Scrapie reduction unlikely without effective breeding programme
Over the last ten years Classical scrapie in sheep has decreased in countries where breeding programmes for resistance were effectively implemented, say EFSA experts.
EFSA has assessed the state of scrapie in the EU since the introduction ten years ago of a series of measures to monitor and control the disease. Scrapie is a fatal disease that affects sheep and goats. It belongs to the same family of diseases as bovine spongiform encephalopathy (BSE) which is found in cattle and is commonly known as mad cow disease. There is no evidence that scrapie has ever been transmitted to humans. The infectious agent is thought to be an abnormal form of a protein, also called a prion.
Experts of EFSA’s Panel on Biological Hazards have concluded that an eradication policy that relies only on the detection and culling of infected flocks and does not include breeding programmes for resistance is unlikely to succeed. This is both because of the characteristics of this disease and because the classical scrapie agent can persist in the environment for years.
“Sheep with a particular genetic makeup are resistant to Classical scrapie and breeding choices allow an increase in the flock’s resistance to the disease” explains Giuseppe Ru, Chair of EFSA’s Working Group on scrapie situation in the EU.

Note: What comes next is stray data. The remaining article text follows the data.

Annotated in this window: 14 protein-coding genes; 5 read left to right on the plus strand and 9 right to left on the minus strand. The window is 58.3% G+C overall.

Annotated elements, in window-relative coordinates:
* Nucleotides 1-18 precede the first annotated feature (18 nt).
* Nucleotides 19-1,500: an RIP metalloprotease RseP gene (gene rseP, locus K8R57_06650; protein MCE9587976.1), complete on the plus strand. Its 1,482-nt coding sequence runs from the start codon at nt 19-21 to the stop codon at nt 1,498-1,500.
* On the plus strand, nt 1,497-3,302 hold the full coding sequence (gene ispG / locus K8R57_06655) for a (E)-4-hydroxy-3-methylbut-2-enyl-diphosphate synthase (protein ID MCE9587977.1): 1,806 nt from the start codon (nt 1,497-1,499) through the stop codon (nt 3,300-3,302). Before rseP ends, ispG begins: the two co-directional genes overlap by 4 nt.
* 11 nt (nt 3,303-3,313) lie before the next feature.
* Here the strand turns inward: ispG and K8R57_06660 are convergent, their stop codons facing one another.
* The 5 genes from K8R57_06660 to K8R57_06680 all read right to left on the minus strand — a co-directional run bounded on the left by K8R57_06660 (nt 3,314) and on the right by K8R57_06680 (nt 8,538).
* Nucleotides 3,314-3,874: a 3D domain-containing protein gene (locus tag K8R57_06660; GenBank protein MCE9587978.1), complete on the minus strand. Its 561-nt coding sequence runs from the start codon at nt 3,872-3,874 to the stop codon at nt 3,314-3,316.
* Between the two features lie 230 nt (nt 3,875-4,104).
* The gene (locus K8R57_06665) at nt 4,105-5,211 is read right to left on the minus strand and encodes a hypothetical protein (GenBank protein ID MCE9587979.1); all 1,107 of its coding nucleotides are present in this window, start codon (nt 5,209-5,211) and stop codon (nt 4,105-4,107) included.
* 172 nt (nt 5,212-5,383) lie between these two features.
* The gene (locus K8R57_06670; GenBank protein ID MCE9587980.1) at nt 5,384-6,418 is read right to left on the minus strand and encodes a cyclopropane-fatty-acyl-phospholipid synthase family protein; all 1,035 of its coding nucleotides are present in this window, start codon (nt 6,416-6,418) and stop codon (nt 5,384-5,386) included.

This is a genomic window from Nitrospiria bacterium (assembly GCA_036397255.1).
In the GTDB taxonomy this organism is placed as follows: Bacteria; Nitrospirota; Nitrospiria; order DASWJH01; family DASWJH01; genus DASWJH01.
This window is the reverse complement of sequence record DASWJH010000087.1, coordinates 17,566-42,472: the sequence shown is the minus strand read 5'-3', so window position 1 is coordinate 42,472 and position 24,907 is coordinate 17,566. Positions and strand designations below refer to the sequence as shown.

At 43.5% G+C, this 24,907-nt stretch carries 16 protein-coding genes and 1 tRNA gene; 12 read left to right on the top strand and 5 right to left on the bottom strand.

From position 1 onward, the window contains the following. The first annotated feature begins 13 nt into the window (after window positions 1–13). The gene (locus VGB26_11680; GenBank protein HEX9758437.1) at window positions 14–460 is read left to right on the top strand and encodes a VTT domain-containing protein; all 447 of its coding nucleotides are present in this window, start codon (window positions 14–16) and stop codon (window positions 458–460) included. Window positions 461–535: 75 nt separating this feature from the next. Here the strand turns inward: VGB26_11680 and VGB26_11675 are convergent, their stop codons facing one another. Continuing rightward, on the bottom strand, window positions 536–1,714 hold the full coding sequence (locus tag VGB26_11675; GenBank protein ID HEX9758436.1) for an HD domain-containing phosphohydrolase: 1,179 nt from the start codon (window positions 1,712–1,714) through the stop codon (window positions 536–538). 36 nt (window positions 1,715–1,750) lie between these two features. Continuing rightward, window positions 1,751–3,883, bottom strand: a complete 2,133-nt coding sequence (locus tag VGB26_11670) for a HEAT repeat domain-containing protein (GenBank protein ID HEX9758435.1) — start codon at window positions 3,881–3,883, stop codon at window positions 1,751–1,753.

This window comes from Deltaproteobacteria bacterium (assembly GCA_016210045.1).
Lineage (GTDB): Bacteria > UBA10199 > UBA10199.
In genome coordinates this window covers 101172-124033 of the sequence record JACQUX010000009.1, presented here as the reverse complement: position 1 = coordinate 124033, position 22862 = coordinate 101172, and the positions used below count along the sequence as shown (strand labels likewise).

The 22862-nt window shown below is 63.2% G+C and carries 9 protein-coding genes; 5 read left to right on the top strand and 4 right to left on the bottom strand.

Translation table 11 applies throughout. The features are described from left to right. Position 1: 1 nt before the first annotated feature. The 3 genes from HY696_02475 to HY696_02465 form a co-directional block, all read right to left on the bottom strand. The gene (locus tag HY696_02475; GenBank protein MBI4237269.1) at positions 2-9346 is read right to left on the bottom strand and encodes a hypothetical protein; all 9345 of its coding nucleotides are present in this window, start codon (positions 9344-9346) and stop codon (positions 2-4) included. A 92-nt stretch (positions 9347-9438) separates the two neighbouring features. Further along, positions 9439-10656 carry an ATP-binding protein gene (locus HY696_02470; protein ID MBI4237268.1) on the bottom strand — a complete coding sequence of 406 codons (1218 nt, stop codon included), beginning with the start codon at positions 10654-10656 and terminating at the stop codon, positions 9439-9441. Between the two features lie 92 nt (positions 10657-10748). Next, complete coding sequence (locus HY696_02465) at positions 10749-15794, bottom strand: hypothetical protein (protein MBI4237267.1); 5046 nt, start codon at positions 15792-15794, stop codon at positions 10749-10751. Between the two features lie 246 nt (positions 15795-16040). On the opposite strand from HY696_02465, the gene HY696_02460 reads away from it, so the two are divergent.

EFSA experts concluded that Classical scrapie in sheep may die out if the percentage of resistant sheep is above a certain threshold.
Occurrence of Classical scrapie varies greatly across the EU and its evolution over time should be considered country-by-country. Overall, it has been reported in 17 Member States; in some of them cases have decreased over time, while in others no clear trend was observed.
EFSA experts recommend strengthening surveillance activities to detect infected flocks and control the disease, increasing the implementation of breeding programmes for resistance in sheep and starting their use in goats too.
- Scrapie comes in two variants. Classical scrapie is transmitted through exposure to scrapie-infected animals (e.g. via milk or placentae) and their environment. Scientific evidence suggests that Atypical scrapie, the second variant, is spontaneous and non-contagious. In this opinion EFSA experts have considered both variants, with a particular focus on Classical scrapie.